Because obtaining affordable and effective representation is a significant barrier for many parents with disabilities, Kirshbaum, Taube, and Baer have found that those “who do not have legal representation often will simply not show up for a court appearance, unaware of the consequences of a failure to appear. They often think that their absence will merely postpone the issue, not that their legal rights may be lost, and [they] do not know that they can appear in court and ask the judge for a continuance while they find an attorney.” Such actions have enormous implications in these cases.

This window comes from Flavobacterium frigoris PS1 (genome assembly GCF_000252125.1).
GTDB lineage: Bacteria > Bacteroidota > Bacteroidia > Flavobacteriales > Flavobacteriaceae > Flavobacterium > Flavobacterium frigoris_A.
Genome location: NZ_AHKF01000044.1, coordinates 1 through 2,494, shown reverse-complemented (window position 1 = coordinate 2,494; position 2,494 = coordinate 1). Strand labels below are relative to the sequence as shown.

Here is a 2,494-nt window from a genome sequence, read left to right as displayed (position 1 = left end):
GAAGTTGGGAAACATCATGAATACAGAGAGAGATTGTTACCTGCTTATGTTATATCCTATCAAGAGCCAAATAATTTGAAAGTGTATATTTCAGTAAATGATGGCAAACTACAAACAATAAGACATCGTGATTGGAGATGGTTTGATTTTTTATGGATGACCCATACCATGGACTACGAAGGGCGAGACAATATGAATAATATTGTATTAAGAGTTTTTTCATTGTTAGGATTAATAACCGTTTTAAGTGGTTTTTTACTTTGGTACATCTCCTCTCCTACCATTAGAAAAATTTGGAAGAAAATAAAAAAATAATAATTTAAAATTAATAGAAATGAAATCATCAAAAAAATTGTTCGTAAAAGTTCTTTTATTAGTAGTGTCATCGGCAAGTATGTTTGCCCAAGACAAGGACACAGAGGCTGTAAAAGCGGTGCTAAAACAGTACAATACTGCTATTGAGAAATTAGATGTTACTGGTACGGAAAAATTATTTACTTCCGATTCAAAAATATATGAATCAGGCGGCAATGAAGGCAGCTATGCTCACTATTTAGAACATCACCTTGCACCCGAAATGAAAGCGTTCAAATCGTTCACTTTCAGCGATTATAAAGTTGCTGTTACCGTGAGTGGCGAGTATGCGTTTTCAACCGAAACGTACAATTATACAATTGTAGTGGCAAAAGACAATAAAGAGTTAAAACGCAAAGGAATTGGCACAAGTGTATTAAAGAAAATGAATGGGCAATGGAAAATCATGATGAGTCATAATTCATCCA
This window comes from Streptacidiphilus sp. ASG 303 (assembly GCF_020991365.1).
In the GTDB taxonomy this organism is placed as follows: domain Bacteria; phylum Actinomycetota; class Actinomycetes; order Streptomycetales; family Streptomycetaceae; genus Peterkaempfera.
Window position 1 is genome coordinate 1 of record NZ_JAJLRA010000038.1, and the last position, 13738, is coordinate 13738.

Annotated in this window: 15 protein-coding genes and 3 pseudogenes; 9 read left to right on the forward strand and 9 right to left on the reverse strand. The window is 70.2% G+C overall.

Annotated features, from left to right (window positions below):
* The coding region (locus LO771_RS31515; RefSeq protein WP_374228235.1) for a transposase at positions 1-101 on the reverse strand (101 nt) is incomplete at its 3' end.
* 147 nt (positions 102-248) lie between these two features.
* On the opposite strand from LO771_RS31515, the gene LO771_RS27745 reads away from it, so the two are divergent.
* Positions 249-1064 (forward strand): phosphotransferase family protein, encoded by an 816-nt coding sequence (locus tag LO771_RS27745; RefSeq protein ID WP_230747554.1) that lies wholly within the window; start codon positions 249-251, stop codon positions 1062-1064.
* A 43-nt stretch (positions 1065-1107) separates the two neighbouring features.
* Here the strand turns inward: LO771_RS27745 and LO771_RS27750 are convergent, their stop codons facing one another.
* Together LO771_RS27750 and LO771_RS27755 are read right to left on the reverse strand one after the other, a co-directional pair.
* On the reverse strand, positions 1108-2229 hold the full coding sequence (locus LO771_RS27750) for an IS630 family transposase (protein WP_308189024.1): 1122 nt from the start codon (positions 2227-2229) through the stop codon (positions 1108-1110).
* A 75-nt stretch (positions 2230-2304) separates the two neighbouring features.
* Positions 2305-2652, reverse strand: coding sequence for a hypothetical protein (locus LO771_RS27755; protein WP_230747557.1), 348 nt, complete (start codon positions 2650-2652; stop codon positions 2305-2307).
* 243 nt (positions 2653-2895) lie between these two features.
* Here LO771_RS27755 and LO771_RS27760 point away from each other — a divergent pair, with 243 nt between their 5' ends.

Parents with disabilities encounter a variety of other obstacles to meaningful participation in the family law system. Despite the mandates of the Rehabilitation Act and the ADA, physical access to courts is still a challenge in many communities, particularly in smaller towns and rural regions. Similarly, it is very common for parents with disabilities to face limited programmatic access, such as effective communication, during or regarding family court proceedings. Even when they request accommodations in advance, parents with intellectual disabilities often are not provided with advocates or translators so they can understand the family court process. Moreover, attorneys are often hesitant to request accommodations because they think calling attention to the parent’s disability might affect the custody outcome. Such barriers to physical and programmatic access greatly impede parents with disabilities from meaningful participation.